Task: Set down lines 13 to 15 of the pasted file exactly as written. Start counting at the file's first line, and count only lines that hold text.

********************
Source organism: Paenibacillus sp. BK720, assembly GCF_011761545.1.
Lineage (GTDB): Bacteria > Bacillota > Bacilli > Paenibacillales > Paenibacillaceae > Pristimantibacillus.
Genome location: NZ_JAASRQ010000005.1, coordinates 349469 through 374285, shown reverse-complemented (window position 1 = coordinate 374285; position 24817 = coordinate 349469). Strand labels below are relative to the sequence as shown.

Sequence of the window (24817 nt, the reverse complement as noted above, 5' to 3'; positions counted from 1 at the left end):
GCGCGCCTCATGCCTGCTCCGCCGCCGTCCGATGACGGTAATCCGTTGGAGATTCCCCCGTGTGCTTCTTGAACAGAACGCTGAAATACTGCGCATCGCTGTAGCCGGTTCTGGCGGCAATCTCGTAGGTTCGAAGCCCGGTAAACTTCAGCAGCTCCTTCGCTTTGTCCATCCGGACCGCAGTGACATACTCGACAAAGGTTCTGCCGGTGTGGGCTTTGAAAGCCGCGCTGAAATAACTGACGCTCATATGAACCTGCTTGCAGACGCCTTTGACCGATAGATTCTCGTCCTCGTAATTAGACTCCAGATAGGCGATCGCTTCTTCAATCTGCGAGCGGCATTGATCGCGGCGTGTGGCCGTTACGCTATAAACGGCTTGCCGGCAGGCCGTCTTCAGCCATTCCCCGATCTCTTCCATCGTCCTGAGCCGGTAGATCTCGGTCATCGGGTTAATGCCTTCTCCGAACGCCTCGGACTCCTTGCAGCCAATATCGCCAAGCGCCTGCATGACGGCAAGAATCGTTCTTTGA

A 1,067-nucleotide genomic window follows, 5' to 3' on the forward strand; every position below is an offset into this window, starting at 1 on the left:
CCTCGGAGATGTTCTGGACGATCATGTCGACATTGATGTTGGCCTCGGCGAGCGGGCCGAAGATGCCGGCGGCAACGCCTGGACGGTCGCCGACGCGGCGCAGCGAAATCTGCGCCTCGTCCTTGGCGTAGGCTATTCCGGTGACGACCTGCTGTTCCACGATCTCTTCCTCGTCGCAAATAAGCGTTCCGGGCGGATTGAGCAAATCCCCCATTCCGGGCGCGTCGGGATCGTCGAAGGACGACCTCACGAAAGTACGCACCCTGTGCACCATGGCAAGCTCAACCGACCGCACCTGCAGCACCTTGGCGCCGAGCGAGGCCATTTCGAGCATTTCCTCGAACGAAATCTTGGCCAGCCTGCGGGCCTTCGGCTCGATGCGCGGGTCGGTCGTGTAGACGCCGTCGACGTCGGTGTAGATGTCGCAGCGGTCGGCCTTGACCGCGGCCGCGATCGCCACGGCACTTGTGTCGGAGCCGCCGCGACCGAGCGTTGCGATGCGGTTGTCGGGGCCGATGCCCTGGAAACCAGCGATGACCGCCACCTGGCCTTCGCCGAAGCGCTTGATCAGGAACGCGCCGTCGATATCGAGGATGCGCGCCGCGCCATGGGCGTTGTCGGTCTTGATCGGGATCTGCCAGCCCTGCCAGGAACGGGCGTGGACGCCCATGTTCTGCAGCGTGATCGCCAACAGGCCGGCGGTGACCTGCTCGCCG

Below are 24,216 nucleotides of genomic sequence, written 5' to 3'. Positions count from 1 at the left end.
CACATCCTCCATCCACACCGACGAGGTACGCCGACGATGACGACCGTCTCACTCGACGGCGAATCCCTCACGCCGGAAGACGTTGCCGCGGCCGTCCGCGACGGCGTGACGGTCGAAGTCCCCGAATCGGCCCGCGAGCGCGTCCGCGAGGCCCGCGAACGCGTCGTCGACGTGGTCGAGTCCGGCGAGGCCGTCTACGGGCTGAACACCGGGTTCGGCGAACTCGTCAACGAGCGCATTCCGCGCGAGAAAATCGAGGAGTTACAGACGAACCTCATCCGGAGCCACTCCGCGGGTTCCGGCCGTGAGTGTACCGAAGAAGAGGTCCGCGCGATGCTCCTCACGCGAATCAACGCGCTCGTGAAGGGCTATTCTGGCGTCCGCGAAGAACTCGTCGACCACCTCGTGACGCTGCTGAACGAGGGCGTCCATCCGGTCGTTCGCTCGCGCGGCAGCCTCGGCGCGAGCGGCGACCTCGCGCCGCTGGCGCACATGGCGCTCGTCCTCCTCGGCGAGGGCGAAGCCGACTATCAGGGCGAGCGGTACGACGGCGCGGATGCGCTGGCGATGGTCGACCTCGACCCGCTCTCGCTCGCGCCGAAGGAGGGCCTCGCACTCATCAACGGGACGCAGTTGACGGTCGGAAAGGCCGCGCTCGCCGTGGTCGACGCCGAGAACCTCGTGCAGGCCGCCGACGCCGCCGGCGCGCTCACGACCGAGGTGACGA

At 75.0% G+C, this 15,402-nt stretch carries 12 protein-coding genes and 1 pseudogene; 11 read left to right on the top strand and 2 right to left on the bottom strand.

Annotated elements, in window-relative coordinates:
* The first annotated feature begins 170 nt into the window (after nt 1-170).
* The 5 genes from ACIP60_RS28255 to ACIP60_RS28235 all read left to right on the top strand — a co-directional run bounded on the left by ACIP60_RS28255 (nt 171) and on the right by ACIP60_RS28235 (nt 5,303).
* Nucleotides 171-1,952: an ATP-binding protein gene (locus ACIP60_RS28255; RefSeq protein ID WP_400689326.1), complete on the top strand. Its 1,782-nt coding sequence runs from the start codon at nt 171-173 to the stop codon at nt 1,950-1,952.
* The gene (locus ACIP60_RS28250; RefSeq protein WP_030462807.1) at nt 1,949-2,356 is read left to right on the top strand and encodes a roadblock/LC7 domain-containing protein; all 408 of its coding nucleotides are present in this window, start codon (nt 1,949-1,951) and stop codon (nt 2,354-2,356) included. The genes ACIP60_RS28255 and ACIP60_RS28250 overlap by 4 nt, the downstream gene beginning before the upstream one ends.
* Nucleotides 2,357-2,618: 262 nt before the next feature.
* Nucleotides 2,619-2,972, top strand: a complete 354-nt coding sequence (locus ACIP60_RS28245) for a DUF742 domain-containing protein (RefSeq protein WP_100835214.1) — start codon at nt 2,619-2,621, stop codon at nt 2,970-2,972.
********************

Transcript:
* The 5 genes from ACIP60_RS28255 to ACIP60_RS28235 all read left to right on the top strand — a co-directional run bounded on the left by ACIP60_RS28255 (nt 171) and on the right by ACIP60_RS28235 (nt 5,303).
* Nucleotides 171-1,952: an ATP-binding protein gene (locus ACIP60_RS28255; RefSeq protein ID WP_400689326.1), complete on the top strand. Its 1,782-nt coding sequence runs from the start codon at nt 171-173 to the stop codon at nt 1,950-1,952.
* The gene (locus ACIP60_RS28250; RefSeq protein WP_030462807.1) at nt 1,949-2,356 is read left to right on the top strand and encodes a roadblock/LC7 domain-containing protein; all 408 of its coding nucleotides are present in this window, start codon (nt 1,949-1,951) and stop codon (nt 2,354-2,356) included. The genes ACIP60_RS28255 and ACIP60_RS28250 overlap by 4 nt, the downstream gene beginning before the upstream one ends.